 Youssef Himmat, Vice-President of the Forum of European Muslim Youth and Student Organisations, talks about interfaith or interbelief dialogue. They provide, as an NGO, training to teachers; attention for the impact of young pupils themselves. Young people can be actors of change, within formal education.
 Robin Sclafani, Director at CEJI – A Jewish Contribution to an Inclusive Europe. Education has always been key for Jewish integration. Education can contribute to create equitable and safe environments.
 Yvonne Heselmans, Executive Director of the International Debate Education Association IDEA-NL, The Netherlands. Paris declaration has to support youth workers in a professional way. Teachers should be empowered to conduct debate in the classroom on sensitive issues (f.i. Mohammed cartoons). Critical thinking skills!
 Christer Mattsson, University of Göteborg. Founder of the Tolerance Project
Sweden. The Paris declaration is a step in the right direction.

• Interactive workshops on the priority areas:
1. Basic skills for all
2. High-level skills for the knowledge society
3. Towards more inclusive learning environments
4. Promoting active citizenship and fundamental values, such as tolerance, non-discrimination and respect of diversity through education
5. Innovation in education: better ways to learn, teach and build partnerships in the digital age
6. Empowering teachers and trainers for better learning outcomes
7. Making learning pathways more flexible: recognition and validation of all forms of learning
8. Innovative and sustainable investment in education and training
9. Cohesive communities: promoting youth participation in democratic life
10. The impact of sports and culture related activities on learning outcomes

Main findings of the workshops:
 Need for mutiannual funding of projects in order to allow sustainable growth
 Stop focussing on innovation as a goal in itself, rather value continuity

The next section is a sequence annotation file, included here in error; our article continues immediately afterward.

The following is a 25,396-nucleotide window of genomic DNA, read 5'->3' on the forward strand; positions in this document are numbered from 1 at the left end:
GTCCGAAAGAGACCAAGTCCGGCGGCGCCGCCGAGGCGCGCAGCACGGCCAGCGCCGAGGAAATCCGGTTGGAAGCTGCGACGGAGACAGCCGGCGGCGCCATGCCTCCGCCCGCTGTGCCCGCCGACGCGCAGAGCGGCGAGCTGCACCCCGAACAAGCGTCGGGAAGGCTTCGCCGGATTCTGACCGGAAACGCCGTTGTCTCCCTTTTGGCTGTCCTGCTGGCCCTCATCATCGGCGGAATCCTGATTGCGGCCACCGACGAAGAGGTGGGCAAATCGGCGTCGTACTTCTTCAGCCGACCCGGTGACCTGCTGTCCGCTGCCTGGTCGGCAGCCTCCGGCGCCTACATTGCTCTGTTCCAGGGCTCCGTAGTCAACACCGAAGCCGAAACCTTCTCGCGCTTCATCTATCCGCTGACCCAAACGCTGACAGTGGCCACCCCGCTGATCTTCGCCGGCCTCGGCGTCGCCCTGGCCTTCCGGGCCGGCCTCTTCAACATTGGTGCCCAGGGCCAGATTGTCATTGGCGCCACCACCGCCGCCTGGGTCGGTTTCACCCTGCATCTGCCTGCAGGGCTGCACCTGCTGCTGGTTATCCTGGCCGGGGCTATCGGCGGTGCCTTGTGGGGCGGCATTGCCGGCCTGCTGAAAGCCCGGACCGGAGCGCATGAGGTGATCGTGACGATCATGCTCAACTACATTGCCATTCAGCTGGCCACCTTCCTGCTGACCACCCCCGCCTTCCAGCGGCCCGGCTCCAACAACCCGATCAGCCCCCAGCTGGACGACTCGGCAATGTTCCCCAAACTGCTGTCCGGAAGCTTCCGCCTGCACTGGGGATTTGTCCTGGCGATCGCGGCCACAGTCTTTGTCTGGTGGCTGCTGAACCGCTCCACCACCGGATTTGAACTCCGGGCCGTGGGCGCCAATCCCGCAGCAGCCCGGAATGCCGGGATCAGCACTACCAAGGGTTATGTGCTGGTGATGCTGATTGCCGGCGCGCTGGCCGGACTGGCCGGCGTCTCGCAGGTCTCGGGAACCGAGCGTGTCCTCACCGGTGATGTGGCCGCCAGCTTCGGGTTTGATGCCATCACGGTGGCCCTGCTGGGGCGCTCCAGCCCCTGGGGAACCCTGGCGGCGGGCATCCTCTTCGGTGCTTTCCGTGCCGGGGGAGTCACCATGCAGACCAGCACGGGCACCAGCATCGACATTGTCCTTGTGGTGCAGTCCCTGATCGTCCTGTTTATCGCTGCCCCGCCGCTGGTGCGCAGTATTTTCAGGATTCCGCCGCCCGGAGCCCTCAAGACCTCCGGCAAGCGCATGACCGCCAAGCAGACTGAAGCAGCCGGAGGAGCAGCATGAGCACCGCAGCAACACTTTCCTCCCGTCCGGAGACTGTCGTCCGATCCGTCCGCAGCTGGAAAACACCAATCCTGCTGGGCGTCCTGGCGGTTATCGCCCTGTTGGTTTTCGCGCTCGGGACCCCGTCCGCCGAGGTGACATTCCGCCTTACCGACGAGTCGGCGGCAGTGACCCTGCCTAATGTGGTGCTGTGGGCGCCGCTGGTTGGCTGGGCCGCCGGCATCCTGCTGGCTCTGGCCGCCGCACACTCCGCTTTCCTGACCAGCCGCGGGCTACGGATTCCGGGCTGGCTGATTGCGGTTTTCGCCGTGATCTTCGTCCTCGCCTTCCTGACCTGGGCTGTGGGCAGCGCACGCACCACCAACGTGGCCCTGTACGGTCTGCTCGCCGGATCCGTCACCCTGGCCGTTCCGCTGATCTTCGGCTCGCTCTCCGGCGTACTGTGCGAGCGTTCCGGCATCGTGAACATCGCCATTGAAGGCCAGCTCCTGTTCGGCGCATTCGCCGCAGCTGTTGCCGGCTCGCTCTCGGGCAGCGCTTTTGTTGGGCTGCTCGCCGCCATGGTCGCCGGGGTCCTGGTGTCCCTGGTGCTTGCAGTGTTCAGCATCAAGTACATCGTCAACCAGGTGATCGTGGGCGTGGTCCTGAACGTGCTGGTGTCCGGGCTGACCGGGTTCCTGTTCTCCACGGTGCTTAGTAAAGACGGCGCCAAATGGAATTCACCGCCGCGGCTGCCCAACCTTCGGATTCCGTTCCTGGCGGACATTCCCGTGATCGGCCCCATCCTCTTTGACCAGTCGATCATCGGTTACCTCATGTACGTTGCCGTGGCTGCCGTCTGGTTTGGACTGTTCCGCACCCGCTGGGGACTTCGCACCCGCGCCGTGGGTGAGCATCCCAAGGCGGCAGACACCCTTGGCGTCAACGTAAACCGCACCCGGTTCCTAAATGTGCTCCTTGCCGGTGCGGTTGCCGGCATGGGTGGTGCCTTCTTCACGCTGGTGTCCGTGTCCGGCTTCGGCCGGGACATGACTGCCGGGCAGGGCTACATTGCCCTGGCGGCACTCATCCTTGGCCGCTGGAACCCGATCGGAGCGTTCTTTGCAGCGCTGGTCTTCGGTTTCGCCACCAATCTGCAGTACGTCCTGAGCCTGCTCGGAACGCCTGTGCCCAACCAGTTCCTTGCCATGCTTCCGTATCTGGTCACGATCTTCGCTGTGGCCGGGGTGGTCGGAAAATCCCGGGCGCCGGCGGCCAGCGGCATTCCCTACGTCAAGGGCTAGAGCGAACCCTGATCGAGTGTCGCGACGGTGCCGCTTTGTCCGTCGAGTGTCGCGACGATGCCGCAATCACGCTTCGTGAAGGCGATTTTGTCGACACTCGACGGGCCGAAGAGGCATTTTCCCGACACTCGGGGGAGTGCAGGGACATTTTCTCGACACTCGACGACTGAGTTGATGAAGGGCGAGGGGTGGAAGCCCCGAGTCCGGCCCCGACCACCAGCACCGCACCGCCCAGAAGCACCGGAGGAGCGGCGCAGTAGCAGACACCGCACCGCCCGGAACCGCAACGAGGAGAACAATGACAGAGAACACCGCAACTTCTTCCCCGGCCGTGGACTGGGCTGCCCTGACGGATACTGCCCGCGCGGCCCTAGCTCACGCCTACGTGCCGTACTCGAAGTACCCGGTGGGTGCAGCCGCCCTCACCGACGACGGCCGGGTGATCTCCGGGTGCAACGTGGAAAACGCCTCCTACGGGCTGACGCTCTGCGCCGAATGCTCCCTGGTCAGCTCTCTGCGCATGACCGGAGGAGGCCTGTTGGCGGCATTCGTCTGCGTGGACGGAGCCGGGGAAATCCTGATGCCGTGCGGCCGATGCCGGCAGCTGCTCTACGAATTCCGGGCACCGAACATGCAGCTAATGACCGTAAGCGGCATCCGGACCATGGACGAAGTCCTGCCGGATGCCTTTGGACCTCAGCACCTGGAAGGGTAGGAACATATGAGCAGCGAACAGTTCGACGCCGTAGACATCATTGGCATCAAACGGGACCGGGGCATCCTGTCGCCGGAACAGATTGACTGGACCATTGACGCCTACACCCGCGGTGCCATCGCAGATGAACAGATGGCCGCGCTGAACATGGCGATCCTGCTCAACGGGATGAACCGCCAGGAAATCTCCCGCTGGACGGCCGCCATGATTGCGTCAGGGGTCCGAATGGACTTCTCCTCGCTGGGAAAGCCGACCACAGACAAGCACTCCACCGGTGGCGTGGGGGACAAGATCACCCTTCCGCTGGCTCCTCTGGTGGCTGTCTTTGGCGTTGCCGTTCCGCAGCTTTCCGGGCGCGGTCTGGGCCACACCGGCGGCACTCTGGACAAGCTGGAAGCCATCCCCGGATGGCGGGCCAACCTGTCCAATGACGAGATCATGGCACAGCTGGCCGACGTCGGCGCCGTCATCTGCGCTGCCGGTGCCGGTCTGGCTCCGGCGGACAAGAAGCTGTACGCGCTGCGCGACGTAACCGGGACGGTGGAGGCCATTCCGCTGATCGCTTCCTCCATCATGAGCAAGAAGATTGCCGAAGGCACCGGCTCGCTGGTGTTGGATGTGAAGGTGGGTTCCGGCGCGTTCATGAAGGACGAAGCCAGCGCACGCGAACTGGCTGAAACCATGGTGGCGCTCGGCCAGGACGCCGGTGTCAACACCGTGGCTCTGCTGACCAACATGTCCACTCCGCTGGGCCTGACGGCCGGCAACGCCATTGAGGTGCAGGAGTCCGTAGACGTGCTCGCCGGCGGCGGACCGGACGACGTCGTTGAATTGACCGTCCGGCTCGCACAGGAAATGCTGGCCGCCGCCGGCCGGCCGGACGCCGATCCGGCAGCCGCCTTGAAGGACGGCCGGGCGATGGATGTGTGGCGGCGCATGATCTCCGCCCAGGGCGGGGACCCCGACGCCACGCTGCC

 More attention for wellbeing of teachers and learners
 Develop critical thinking, medialiteracy, digital literacy
 High-level round table including political representatives of the European Commission, the European Parliament and current and future Council Presidencies to look ahead on how to take forward the conclusions of the Forum in the context of EU policies and programmes.

• Closing high-level panel:
 Tibor Navracsics, Commissioner for Education, Culture, Youth and Sport. Insists on the two main pillars in education: employability and citizenship, mutually reinforcing. The role of the European Commission in the field of education is to set the agendas (through roadmaps such as ET 2020), to allow exchange (through organization of conferences) and to support financially.
 Silvia Costa, Chair of the Committee on Culture and Education, European Parliament. Rather pessimistic speech: insists on the high number of NEETs, on the evolution of Europe in two different velocities, on the lack of money. Tools such as the Youth Guarantee or dual system might help, but will not resolve all the problems. Need to open up the views, to value ‘other’ talents, such as transversal competences, understanding, arts, ..
 Claude Meisch, Minister for National Education, Children and Young People and Minister for Higher Education and Research, Luxembourg. Main message: the learner has to be at the center.
 Jet Bussemaker, Minister for Education, Culture and Science, Netherlands. Because there is less money, cooperation is needed. Cooperation between education and business; cooperation withing education in transitions from one level to another. Prioirities of the Dutch Presidency: development of skills in informal, formal and non-formal learning; digital learning; follow up of the Yerevan conference; education for migrants/refugiees.